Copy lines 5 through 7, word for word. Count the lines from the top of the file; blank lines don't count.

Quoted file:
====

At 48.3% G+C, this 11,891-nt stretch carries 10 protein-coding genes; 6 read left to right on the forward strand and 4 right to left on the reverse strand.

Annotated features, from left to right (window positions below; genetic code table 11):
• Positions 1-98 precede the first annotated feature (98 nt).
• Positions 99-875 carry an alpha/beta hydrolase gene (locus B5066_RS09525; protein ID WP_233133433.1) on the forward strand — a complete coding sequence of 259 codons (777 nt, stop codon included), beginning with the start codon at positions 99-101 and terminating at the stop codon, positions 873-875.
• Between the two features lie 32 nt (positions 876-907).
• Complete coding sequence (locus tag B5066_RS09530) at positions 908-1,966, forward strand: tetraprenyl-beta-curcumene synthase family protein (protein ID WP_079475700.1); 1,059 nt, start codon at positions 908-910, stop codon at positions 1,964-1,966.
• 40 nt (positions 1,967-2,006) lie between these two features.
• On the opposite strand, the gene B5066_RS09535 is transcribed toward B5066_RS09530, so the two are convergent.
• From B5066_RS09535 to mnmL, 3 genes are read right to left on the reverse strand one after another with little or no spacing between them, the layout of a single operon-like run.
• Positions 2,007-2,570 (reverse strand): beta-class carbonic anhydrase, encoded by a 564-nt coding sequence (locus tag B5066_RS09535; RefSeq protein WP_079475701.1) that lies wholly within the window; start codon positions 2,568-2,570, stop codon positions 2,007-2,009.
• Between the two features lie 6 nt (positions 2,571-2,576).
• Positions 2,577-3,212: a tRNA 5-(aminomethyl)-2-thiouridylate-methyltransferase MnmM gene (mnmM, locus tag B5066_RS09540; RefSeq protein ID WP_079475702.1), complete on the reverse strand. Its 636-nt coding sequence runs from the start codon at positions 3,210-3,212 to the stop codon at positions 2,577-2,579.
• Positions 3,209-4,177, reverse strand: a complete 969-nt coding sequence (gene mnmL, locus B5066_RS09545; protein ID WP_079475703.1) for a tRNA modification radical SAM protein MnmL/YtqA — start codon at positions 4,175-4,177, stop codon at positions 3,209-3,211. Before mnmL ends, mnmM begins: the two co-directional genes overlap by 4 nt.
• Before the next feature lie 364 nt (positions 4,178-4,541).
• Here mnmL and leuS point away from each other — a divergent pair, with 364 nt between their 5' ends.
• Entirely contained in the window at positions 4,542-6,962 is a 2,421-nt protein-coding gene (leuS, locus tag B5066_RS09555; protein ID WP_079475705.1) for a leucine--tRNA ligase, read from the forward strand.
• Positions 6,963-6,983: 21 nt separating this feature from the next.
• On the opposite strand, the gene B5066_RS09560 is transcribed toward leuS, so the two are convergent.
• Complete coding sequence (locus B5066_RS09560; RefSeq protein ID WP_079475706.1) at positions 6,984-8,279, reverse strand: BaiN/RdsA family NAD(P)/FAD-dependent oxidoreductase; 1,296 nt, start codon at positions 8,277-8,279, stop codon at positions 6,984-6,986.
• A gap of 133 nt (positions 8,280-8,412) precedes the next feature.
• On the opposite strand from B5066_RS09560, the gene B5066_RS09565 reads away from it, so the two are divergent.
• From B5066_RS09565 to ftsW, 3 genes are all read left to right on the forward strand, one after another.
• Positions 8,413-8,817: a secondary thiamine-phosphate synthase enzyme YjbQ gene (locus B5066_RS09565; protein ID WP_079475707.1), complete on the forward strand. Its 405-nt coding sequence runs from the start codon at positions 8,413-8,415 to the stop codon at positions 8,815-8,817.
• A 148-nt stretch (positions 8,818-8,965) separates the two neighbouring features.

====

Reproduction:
• Between the two features lie 32 nt (positions 876-907).
• Complete coding sequence (locus tag B5066_RS09530) at positions 908-1,966, forward strand: tetraprenyl-beta-curcumene synthase family protein (protein ID WP_079475700.1); 1,059 nt, start codon at positions 908-910, stop codon at positions 1,964-1,966.
• 40 nt (positions 1,967-2,006) lie between these two features.